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Keywords:

  • genome amplification;
  • genotyping;
  • HLA;
  • MICA;
  • microsatellite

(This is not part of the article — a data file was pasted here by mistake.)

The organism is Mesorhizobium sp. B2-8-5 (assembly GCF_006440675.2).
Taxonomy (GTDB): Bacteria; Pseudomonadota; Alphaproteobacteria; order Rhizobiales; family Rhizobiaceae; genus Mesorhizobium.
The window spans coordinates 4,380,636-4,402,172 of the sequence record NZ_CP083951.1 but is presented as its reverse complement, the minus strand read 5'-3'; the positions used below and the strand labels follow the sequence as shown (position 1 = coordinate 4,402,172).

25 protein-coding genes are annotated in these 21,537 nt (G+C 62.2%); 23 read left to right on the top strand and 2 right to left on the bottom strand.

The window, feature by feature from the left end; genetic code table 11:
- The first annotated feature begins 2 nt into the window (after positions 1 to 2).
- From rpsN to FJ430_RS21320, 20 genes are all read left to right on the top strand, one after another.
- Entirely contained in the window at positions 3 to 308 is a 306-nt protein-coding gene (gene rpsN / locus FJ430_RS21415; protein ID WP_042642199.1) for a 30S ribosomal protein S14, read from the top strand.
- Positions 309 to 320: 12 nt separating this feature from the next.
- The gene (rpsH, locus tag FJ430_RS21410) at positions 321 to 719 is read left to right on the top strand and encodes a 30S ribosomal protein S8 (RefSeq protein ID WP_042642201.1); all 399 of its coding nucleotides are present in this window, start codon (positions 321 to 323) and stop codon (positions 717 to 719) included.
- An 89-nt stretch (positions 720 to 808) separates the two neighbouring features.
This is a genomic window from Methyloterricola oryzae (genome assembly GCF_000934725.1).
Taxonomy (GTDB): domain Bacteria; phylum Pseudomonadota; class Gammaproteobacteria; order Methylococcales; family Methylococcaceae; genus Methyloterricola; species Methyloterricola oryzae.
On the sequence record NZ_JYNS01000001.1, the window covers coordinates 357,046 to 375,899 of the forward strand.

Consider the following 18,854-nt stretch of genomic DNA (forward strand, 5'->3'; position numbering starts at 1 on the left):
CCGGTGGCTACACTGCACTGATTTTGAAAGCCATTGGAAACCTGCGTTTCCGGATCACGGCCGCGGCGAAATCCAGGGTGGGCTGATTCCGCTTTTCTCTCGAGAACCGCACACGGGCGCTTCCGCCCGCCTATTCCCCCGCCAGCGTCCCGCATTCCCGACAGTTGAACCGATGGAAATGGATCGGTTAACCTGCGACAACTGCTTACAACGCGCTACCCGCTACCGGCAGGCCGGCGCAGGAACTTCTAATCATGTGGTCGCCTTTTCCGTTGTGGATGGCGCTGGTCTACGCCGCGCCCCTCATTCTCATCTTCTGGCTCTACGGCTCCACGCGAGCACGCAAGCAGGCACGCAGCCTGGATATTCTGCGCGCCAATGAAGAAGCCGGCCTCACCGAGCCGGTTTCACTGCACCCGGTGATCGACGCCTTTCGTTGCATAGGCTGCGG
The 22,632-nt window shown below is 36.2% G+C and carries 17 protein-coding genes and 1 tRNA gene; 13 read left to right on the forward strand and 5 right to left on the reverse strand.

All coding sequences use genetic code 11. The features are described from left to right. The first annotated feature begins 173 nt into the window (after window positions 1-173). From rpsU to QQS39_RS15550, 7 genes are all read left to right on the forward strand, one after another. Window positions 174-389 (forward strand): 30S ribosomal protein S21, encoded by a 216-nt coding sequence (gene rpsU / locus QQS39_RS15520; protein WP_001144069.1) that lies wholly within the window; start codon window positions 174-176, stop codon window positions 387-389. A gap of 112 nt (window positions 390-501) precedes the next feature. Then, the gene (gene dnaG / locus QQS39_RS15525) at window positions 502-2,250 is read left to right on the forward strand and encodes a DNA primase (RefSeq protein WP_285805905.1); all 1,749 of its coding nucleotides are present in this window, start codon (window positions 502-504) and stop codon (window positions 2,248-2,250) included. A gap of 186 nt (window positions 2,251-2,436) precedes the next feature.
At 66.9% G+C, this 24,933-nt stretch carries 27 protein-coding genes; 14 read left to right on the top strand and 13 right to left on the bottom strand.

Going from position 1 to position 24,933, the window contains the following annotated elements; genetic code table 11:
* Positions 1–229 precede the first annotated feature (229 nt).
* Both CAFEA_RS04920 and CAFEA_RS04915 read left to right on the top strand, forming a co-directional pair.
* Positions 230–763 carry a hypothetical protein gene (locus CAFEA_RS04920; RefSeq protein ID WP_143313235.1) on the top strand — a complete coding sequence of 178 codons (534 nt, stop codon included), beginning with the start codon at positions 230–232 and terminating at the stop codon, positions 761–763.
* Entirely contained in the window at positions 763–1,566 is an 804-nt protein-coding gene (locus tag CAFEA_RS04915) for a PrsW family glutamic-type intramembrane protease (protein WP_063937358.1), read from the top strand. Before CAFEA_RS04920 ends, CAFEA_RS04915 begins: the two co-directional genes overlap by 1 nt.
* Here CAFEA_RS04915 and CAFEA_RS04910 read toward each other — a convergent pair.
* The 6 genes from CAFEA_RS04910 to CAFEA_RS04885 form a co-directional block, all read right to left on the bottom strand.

Abstract:  Reliable, high-resolution genotyping of human leukocyte antigen (HLA) polymorphisms is often compromised by DNA samples of suboptimal quality or limited quantity. We tested the feasibility of molecular typing for variants at HLA and neighboring loci using whole genome amplification (WGA) strategy facilitated by the Φ29 DNA polymerase. With little (5–100 ng) starting genomic DNA of varying quality and source materials, WGA was deemed successful in 167 of 169 DNA from 47 cell lines, 100 European Americans, and 22 native Africans. The Φ29-processed DNA provided adequate templates for polymerase chain reaction (PCR)-based analyses of several HLA (A, B, C, DRB1, and DQB1) and related loci (HFE, MICA, and 10 microsatellites) in the 6p24.3–6p21.3 region, with PCR amplicons ranging from 92 to 2200 bp. Five different genotyping techniques resolved and confirmed 364 genotypes when both original and Φ29-processed DNA worked in PCRs. General population genetic analyses provided additional evidence that WGA may represent a reliable and simple approach to securing ample genomic DNA for typing HLA, MICA, and related variants.